01 July 2011


I am not one to talk about awareness. Not when I am surprised every mid-April to learn income taxes are due. But I do have moments of lucidity when something rivets my attention. The threat of imminent death, for example. Or immanent sex. Sometimes, too, quiet moments of reflection heighten my awareness.

Small wonder, then, that I was feeling especially aware this past Thursday while sitting in the hospital waiting room outside the cardiologist’s office alongside the sexiest man I know.

Two weeks ago, on the day my husband Dave retired after 24 years at this same hospital, he went to see his doctor about recurrent chest pain. A treadmill stress test uncovered some abnormality. He was referred to this cardiologist. He was told to arrive 20 minutes before the appointment to fill out paperwork.

I took the afternoon off work so I could accompany him. I was late. Dave already had the pickup running when I pulled in the drive. I jumped in and we sped off, sped down the country roads, silence heavy between us.

We arrive at the office only three minutes late. I breathe a sigh of relief. The “paperwork” amounts to three questions the receptionist puts to him in rapid succession. I’m not listening. My eyes are on the man next to us. Slim-bodied and a little shorter than Dave’s 5'-7", thick silver hair cascades over his shoulders and part way down his back. He wears a long-sleeved pink dress shirt and jeans, huge belt buckle, shoes of Italian leather. I keep looking at him, stealing glances. As we seat ourselves in the waiting room for nearly an hour-long wait, I ask Dave, “Do you think that man is gay?”

He knows who I’m talking about. “The man at the counter? What makes you think so?”
“He’s violating social expectaions.”

“How so?”

“He has long long hair. He’s slim and trim. He was telling the receptionist he watches what he eats. He’s wearing pink.”

“Hmm.” Unlike me, Dave is slow to leap to conclusions about people’s sexual orientation.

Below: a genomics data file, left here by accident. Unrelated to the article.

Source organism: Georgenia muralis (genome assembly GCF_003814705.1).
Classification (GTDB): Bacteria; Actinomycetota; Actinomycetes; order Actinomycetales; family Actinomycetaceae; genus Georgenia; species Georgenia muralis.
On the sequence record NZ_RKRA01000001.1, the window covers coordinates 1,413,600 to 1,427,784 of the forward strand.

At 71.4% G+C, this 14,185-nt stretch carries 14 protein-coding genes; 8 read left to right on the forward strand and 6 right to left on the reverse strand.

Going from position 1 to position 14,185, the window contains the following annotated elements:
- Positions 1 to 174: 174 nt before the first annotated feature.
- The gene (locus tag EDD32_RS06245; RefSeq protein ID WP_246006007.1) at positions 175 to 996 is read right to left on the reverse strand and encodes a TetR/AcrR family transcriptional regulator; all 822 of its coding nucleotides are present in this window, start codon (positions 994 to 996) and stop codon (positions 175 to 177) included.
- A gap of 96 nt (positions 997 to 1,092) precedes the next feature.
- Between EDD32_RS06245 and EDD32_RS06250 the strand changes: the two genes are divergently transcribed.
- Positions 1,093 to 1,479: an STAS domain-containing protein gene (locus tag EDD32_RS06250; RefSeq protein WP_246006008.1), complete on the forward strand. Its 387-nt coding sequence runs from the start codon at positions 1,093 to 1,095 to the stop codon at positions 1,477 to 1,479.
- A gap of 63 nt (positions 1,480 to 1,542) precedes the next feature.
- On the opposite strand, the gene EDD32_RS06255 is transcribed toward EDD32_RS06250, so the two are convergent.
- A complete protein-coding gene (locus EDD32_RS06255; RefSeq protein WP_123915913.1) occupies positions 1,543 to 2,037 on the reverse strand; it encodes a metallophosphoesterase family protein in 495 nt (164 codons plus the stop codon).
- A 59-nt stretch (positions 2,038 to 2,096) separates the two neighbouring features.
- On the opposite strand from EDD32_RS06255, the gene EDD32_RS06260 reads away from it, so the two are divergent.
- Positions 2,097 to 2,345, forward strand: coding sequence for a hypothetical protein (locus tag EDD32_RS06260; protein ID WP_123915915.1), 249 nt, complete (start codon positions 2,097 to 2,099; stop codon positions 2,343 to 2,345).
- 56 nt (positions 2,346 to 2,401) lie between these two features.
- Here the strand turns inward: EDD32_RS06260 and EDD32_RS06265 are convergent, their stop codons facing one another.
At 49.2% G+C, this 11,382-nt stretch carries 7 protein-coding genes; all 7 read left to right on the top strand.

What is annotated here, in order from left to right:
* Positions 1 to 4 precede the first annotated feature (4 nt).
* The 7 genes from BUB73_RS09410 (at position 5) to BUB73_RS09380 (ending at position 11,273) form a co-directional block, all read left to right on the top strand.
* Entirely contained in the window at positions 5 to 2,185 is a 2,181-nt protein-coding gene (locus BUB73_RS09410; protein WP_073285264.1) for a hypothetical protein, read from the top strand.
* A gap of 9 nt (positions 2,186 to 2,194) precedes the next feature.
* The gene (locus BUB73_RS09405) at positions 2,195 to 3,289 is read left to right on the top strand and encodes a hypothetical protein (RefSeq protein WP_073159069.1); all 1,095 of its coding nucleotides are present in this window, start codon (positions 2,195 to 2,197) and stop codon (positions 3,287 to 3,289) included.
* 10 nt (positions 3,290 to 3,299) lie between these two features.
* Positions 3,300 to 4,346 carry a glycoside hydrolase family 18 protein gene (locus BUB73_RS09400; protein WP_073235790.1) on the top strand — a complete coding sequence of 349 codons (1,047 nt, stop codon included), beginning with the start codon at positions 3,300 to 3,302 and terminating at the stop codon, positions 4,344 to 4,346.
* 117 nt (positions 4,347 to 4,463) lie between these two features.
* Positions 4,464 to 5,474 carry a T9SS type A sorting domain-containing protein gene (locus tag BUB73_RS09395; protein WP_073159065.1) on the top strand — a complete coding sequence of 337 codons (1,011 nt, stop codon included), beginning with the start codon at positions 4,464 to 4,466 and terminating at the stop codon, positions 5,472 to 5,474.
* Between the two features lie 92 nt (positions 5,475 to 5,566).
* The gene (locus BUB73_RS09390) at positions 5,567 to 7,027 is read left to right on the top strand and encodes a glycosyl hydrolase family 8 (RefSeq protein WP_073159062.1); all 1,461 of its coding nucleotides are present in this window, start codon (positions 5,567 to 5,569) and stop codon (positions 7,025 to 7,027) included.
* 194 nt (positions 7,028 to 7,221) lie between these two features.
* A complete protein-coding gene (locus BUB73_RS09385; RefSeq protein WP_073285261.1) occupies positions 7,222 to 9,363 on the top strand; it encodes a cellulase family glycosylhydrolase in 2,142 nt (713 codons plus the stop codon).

“This is Indiana,” I say. “Chances are good.”


Silence. Then I stare at my husband.

“What,” he says. He knows I’m up to something.

“Want to break some social expectations?”

“Not exactly.”

“You already are,” I say. “You’re sitting too close to another man. You’re thin. You take care of yourself. You look years younger than your actual age. But I could help you bust a few more.”

He gives me a look.

“Bob Wallace?” A woman’s voice. The man in a wheelchair near us jerks his head up. His daughter has stepped out for a moment, however, and isn’t here to push his wheelchair. The nurse tells him she’ll call him again in a few minutes. She does. Daughter has yet to return. More waiting. Third time’s the charm for Bob.

I’m about to pick up an issue of Angina, sole magazine in the wall rack, when Dave’s name is called.

All the cardiologists here are top-notch. Asked which one he preferred, Dave chose the cutest of the bunch. He has good taste in men, my husband. This doctor has a full head of close-cropped dark hair shading to gray, gray-blue eyes, dark eyebrows, a classic profile, compact muscled body.

Doesn’t hurt that he delivers good news. The abnormality in the stress test probably indicates nothing. Dave has none of the risk factors for coronary heart disease, except that he is male and over 50. The physician recommends a low-level dosage of medication to regulate blood pressure, keep the heart from beating too fast.

“Come see me again in a month.”

Hoo yah.

+ + +

Our mood is upbeat as we leave the hospital to run errands en route home. First stop, the expensive grocery store for a few items the cut-rate shop doesn’t carry. Whilst I flip thru a magazine on raising chickens, Dave leafs through a photo collection of the royal wedding. How very gay we are, I think. Here I am looking at cocks while he’s checking out the queens.

Several minutes later Dave gives me a guilty glance. “I know I’m taking a lot of time,” he says, “but I’m enjoying this.”

I tell him not to hurry. I am aware of how little time we have together, any of us, how sweet our shared moments. Attentiveness offers this gift: it reveals the wonder in the everyday.

As we pull out of the parking lot Dave thumps the steering wheel, “Man, I like living with you!”
“And I with you.” I reach over and lay my hand on his thigh. Warm sunshine glints through the open window. A small black jumping spider edges along the windshield wiper. A nearby cardinal sings, “Pretty, pretty, pretty, pretty, pretty, pretty, pretty, pretty!”

An edited version of this essay appeared in the July issue of the Community Letter.